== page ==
While Dell is one of the last vendors to actually announce an entry in Intel’s ultrabook category, their announcement is a bit of a doozy, and it arrives alongside a mild restructuring and simplification of Dell’s notebook lines.

We’ll start with the most basic information: Dell is stripping their notebook lines down to the essentials: XPS, Inspiron, Alienware, and Vostro. Latitude’s future is nebulous, but the Vostro brand has served Dell well. Each of these remaining lines is clearly cut from the others: Inspiron remains Dell’s budget-oriented consumer brand, while the newly fortified XPS line will serve both upscale consumers and business users alike. Alienware continues to focus strictly on gamers, and Vostro remains the choice for enterprise users.

So what about XPS? Today Dell is launching their ultrabook, the XPS 13. Much like the XPS 14z was able to fit a 14” screen inside a 13” chassis, Dell has fit a 13” screen inside the XPS 13’s 12” chassis. The result is a notebook with a design that feels like it maximizes the space available to it, with a full-sized keyboard and a large screen with a small bezel. Some may complain about the 13” screen’s low 1366x768 resolution, but at that size the resolution is perfectly reasonable.

Details on the XPS 13 are a little thin (see what I did there?) but it’ll be running low voltage Intel Core i5 and i7 Sandy Bridge processors at launch complete with Intel HD 3000 integrated graphics and either a 128GB or 256GB SSD. Dell includes a backlit keyboard, Intel’s Rapid Start technology, and an enclosed 47Whr battery Dell claims is good for up to eight hours of running time. Finally, the starting weight is about three pounds on the dot, no doubt helped by the substantial amount of carbon fiber used in the construction. Dell elected to use aluminum for the frame but eschew it for the interior and bottom surfaces; carbon fiber allows the notebook to feel cooler to the touch and actually be used on your lap.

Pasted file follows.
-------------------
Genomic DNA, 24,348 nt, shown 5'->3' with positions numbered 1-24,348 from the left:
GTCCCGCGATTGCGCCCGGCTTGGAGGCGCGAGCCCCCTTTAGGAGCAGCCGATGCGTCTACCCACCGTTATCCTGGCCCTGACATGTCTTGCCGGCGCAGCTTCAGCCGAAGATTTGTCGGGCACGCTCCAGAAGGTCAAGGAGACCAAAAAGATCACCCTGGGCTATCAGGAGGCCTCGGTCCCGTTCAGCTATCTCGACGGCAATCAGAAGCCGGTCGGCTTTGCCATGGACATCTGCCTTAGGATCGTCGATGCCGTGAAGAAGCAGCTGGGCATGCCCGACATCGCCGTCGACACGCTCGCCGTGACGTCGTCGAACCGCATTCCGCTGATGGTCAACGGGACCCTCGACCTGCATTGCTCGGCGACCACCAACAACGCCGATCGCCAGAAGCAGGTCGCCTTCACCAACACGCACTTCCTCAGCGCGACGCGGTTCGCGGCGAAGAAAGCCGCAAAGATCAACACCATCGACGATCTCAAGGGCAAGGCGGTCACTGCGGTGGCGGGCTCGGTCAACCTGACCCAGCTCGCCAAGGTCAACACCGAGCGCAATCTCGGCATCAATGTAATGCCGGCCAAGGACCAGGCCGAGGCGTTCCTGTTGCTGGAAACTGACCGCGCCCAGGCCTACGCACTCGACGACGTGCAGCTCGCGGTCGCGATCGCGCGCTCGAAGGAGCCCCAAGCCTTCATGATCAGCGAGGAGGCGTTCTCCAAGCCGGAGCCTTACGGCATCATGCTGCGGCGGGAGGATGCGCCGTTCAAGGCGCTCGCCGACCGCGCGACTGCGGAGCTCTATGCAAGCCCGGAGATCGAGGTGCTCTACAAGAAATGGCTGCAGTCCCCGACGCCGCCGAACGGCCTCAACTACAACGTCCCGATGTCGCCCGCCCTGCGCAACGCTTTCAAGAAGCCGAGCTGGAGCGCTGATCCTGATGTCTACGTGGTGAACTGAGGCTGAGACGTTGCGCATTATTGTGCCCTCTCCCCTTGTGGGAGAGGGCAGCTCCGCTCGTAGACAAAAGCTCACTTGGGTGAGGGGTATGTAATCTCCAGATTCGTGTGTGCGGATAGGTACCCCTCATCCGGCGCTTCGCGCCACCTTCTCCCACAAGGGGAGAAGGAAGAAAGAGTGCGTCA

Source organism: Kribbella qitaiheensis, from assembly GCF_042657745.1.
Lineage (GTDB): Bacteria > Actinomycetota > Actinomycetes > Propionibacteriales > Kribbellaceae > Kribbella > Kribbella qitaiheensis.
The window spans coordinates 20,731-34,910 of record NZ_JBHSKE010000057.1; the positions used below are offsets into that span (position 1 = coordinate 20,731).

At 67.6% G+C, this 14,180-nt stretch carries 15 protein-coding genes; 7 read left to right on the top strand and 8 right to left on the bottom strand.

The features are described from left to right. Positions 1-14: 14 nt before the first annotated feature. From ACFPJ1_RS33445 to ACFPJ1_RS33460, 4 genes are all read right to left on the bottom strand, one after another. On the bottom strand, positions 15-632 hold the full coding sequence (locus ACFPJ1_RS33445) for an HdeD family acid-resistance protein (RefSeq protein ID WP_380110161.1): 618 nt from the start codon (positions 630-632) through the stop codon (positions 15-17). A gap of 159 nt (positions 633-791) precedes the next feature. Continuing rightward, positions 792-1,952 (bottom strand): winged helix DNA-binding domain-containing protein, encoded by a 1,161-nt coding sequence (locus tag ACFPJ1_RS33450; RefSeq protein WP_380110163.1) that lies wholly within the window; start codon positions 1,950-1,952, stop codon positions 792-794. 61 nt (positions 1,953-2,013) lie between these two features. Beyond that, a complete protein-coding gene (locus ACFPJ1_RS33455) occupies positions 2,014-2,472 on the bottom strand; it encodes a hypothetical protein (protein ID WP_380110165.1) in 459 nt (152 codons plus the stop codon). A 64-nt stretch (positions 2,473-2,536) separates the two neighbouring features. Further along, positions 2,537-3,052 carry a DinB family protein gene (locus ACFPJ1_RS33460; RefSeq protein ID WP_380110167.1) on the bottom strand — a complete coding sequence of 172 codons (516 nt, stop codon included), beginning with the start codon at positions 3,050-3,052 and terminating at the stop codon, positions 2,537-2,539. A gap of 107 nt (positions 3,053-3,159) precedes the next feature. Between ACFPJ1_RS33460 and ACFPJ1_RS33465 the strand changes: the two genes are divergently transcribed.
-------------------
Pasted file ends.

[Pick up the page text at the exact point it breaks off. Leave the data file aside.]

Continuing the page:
This is an ultrabook to watch out for. We had the opportunity to go hands on with it recently, and it’s remarkably comfortable, light, and enjoyable to use. It launches today, and we look forward to having one in house for review in the near future.

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  • Mitch89 - Sunday, January 15, 2012 - link

    "Our recommendation would be to stick with the WSXGA+ (1680x1050) as the bottom limit for your configuration, as a WXGA (1280x800) looks a bit odd on a 15.4" wide aspect screen. "

    From the Anandtech review in 2003: http://www.anandtech.com/show/1175/2
    Reply
  • leh327 - Tuesday, January 17, 2012 - link

    To be a respectable ultrabooks player, Dell needs something with specs close to Lenovo IdeaPad Yoga. I would like to see Dell slims down Inspiron Duo, uses ivy bridge cpu, and adds in hdmi, sd slot, 1080p screen, 8mp camera, as well as ssd. Reply
  • omikun - Wednesday, January 11, 2012 - link

    There will be i5 2467M or i7 2637M versions. Dell released the full spec here: http://en.community.dell.com/dell-blogs/direct2del...

    Looks so gooood. I hope its touchpad is as good as a macbook's.
    Reply

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